Lombardy poplars are fast-growing trees, growing as much as 6 feet per year. They are known for their columnar form and unusual branching structure—the branches start close to the ground and grow upward, parallel to the trunk. In addition to being planted as privacy screens, they have been used to line golf courses.
The foliage turns yellow in the fall. As the tree ages, the bark blackens and develops furrows. Lombardy poplar trees are usually planted in the spring or fall.
|Common Name||Lombardy poplar|
|Botanical Name||Populus nigra 'Italica'|
|Mature Size||40-50 ft. tall, 10-15 ft. wide|
|Soil Type||Sandy, loamy|
|Hardiness Zones||3-9 (USDA)|
Lombardy Poplar Trees Care
A Lombardy polar tree is a popular choice when you want "living wall" privacy screens or windbreaks in a hurry. It comes at a price though; you can expect a lot of maintenance with this tree, Nurseries often sell only the male trees so you won't have cottony seeds blowing around. However, the problem with male trees is that they produce abundant pollen, which can be allergenic.
As this tree has shallow, spreading roots, you should plant it away from pipes, septic tanks, lawns, gardens, sidewalks, streets, and foundations.
Grow Lombardy poplar trees in full sun.
Lombardy poplars will do well in soil that is sandy, loamy, or very loamy. It should be well-drained.
This tree has medium water needs. About 1 inch of water every two weeks through rainfall or irrigation will suffice.
Temperature and Humidity
The Lombardy poplar can be grown in a wide variety of temperate climates, including those where the winter low temperature is far below zero. In hot and humid climates, this tree is even more susceptible to Cytospora canker.
Unless the soil is very poor, the tree usually grows vigorously without any fertilizer.
Other Types of Poplar Trees
Lombardy poplar trees are not the best choice if you want to plant a long-lived, healthy tree. Consider these fast-growing North American poplar species as an alternative:
- Quaking aspen (Populus tremuloides) , growing to a mature height of 50 feet, this is a relatively small tree, with leaves that tremble in a breeze
- Balsam poplar (Populus balsamifera), a very hardy tree reaching 50 to 80 feet in height
- Eastern cottonwood (Populus deltoides), a vase-shaped tree that is one of the largest eastern hardwood trees
Pruning Lombardy Poplar Trees
Little pruning is needed, as the tree will develop its own structure readily. The wood itself is weak and you can expect frequent limb breakage. You have to be careful when working around the trees because the bark is thin and easily damaged.
Propagating Lombardy Poplar Trees
It's rare that you would want to propagate a Lombardy poplar, but if you are so inclined, it can be done by rooting a hardwood cutting:
- In the late spring, take a 6-inch long cutting from a stem segment about 1/4 inch in diameter, making the cut about 1/8 inch below a pair of leaves. Pull off all the leaves on the lower half of the cutting, leaving 4 or 5 leaves at the top.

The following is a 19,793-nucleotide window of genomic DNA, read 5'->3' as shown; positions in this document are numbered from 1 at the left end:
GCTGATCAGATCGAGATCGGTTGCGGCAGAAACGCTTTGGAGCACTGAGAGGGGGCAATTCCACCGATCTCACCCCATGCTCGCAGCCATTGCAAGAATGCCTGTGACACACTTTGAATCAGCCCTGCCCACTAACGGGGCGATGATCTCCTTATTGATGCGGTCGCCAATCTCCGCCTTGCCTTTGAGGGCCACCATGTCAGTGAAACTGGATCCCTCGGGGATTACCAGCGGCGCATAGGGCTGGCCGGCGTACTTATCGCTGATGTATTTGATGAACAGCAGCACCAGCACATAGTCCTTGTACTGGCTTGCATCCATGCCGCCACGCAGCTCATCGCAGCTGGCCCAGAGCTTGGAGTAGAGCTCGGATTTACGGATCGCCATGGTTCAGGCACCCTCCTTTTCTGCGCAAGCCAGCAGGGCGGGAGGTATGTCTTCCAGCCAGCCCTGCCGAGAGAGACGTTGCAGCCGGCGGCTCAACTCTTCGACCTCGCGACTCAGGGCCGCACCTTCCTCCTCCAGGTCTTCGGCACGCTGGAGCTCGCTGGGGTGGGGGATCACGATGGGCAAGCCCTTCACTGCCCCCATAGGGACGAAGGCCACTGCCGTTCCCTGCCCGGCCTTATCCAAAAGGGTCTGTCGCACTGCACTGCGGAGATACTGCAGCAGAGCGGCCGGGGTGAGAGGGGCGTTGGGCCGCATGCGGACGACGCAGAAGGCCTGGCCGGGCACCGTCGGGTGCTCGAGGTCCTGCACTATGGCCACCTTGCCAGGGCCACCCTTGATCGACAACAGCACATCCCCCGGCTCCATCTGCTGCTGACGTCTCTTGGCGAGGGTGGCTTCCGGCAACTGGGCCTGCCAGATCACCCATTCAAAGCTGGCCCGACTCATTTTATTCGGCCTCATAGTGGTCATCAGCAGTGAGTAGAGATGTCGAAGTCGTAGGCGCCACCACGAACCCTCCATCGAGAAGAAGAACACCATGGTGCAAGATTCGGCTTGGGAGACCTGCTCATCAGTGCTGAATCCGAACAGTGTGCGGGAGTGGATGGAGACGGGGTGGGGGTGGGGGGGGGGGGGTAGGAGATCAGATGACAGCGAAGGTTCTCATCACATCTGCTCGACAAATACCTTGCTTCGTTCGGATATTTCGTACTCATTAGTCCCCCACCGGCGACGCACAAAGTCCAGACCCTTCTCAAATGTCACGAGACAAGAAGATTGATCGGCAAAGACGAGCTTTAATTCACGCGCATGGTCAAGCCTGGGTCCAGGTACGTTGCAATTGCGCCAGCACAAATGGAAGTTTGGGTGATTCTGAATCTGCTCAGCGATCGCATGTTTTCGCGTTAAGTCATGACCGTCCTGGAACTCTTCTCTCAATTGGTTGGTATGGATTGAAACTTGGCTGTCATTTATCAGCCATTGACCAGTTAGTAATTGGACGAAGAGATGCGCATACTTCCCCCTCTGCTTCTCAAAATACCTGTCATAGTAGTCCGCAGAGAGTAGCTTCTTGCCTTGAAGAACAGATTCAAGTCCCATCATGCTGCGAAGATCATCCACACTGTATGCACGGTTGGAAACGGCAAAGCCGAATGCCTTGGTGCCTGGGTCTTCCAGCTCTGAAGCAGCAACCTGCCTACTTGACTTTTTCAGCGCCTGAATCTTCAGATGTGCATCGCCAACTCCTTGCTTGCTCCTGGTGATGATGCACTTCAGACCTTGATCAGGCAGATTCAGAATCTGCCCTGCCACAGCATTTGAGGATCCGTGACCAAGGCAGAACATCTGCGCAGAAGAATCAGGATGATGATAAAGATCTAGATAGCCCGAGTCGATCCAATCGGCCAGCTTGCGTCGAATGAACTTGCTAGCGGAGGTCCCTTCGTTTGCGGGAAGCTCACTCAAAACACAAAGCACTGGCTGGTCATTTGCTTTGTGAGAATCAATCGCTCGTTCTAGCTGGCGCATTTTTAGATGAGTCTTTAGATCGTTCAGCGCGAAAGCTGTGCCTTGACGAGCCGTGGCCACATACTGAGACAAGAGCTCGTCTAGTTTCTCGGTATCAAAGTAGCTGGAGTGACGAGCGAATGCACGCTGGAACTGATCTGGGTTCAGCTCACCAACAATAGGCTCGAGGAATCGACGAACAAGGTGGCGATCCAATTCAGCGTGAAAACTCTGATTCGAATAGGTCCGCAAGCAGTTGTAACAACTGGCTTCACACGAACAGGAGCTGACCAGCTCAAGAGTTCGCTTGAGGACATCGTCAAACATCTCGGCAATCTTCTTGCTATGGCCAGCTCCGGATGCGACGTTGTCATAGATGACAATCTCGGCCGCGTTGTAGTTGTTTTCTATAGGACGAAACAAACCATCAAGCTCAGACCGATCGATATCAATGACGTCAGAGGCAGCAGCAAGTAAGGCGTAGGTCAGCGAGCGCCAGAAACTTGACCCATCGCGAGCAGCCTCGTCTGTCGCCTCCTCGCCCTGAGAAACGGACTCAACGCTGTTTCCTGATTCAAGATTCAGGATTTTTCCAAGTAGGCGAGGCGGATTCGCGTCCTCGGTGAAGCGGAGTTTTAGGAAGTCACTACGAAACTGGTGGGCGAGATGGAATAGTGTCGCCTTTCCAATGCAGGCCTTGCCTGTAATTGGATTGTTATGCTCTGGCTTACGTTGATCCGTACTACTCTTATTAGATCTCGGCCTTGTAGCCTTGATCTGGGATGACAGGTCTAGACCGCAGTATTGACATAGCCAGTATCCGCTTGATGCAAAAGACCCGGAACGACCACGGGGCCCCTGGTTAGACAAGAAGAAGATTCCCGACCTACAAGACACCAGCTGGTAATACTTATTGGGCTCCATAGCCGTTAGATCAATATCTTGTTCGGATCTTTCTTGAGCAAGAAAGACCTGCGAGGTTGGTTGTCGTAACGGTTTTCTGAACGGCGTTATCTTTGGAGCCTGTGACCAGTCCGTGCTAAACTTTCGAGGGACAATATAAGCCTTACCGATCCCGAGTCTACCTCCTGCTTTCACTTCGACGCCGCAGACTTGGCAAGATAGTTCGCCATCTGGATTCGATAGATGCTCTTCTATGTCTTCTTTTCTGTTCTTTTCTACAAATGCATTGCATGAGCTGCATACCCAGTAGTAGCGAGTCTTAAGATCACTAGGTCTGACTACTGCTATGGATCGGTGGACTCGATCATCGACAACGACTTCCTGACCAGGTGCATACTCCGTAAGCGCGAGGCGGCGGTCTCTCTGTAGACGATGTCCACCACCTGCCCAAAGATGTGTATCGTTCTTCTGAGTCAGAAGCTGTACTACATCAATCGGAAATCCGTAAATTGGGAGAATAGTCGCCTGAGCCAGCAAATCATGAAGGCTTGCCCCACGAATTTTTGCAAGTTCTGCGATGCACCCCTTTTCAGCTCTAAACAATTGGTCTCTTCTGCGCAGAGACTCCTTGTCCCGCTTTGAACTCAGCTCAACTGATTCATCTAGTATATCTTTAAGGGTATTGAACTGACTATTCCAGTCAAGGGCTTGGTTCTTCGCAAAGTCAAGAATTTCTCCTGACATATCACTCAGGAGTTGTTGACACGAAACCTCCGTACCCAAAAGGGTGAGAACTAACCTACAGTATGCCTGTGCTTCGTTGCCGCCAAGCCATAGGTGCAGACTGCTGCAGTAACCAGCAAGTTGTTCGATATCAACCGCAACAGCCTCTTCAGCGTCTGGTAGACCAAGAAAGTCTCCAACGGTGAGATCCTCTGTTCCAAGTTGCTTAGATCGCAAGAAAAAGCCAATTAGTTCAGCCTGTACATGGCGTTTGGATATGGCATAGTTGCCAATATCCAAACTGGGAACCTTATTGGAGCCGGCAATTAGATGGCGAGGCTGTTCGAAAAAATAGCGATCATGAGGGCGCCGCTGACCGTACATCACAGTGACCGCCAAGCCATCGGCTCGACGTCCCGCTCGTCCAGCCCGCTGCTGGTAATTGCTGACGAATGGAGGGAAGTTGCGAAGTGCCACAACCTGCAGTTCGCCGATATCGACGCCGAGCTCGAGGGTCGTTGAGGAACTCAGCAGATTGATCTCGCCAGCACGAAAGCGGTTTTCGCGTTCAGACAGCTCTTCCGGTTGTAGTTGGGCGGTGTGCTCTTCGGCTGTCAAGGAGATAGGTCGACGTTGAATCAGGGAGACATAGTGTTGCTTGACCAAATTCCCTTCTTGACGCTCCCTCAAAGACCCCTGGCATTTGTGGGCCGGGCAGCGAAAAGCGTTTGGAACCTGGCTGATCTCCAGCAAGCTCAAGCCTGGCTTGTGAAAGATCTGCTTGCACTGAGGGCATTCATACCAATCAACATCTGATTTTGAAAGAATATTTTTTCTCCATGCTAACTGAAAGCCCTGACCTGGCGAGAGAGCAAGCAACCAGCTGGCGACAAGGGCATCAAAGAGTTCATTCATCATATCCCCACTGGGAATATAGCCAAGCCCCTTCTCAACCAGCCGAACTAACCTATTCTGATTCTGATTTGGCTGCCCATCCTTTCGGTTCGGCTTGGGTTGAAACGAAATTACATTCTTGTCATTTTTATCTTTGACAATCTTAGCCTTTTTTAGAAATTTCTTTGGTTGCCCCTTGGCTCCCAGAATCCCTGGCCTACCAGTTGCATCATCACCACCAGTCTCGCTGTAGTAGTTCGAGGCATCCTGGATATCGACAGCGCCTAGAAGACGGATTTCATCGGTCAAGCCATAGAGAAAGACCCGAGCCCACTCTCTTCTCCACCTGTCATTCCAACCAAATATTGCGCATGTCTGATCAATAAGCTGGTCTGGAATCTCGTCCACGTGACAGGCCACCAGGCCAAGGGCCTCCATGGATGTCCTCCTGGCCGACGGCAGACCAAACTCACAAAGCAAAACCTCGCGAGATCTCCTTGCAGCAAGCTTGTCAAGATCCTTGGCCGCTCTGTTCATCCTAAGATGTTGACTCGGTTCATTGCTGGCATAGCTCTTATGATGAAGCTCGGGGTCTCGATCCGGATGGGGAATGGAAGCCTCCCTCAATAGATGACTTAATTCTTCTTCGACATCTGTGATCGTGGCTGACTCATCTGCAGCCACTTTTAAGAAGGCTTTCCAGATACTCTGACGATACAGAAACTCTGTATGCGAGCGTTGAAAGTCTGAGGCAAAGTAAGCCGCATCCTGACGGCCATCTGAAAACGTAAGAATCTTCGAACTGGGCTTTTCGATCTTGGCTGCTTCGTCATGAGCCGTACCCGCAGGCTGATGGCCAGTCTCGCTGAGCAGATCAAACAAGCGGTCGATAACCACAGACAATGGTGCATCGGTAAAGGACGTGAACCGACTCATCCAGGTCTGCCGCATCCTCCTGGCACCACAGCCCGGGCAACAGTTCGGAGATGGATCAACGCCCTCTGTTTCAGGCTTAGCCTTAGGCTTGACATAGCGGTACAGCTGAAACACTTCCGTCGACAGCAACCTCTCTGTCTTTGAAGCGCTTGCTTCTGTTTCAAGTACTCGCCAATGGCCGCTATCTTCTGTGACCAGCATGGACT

- Bury the bare end of the cutting into a 6-inch pot filled with a mixture of perlite and coarse sand. Water the pot and pack the mix tightly around the cutting.
- Place the pot in a shaded outdoor location and mist it several times a day to keep the leaves moist. Water the pot whenever the potting mix feels dry.
- After about two weeks, the cutting should be rooted; transplant it into a 6-inch pot and continue growing in a dappled shade location for two or three months until plentiful new growth is present. The sapling can be transplanted into a permanent garden location in the fall.
Growing Lombardy Poplar Trees from Seed
Propagation of the tree is typically done from hardwood cuttings and not from seeds, which are not commonly available.
Potting and Repotting
Because of its vigorous and fast growth, Lombardy poplar is not suitable for container growing.
The tree is hardy to USDA zone 3 and does not need any winter protection.
Common Pests & Plant Diseases
These trees are susceptible to borers, Cytospora canker, and bacterial wet wood, reducing their lifespan. Almost all of these trees develop stem canker disease by the time they are 15 years old. Long before they die, they may be disfigured by these pests and diseases, rendering them unattractive as landscape plants and necessitating their removal.
Common Problems with Lombardy Poplar Trees
Lombardy poplars are short-lived, often succumbing within 15 years to a number of pests and diseases. For that reason they are best planted as a temporary solution in combination with a row of longer-lived screening plants such as Colorado blue spruce trees or arborvitae trees.
Removing the trees after they have served their purpose, however, can be problematic because they have an extensive, aggressively growing root system and they keep sending out suckers from their stumps even after they have been cut down.
How far apart do you plant Lombardy poplars?
To serve as a privacy screen, Lombardy poplars are planted in a row and spaced about 8 feet apart.
Are Lombardy poplar trees messy?
The tree drops lots of leaves and twigs that will need to be cleaned up regularly, in addition to the masses of cottony seeds from female trees.
Are the roots of Lombardy poplar invasive?
They are highly invasive and can spread out two to three times the height of the tree if not contained. To minimize their spread, dig a planting trench for them and line its sides with a 40-mil, high-impact polyurethane barrier.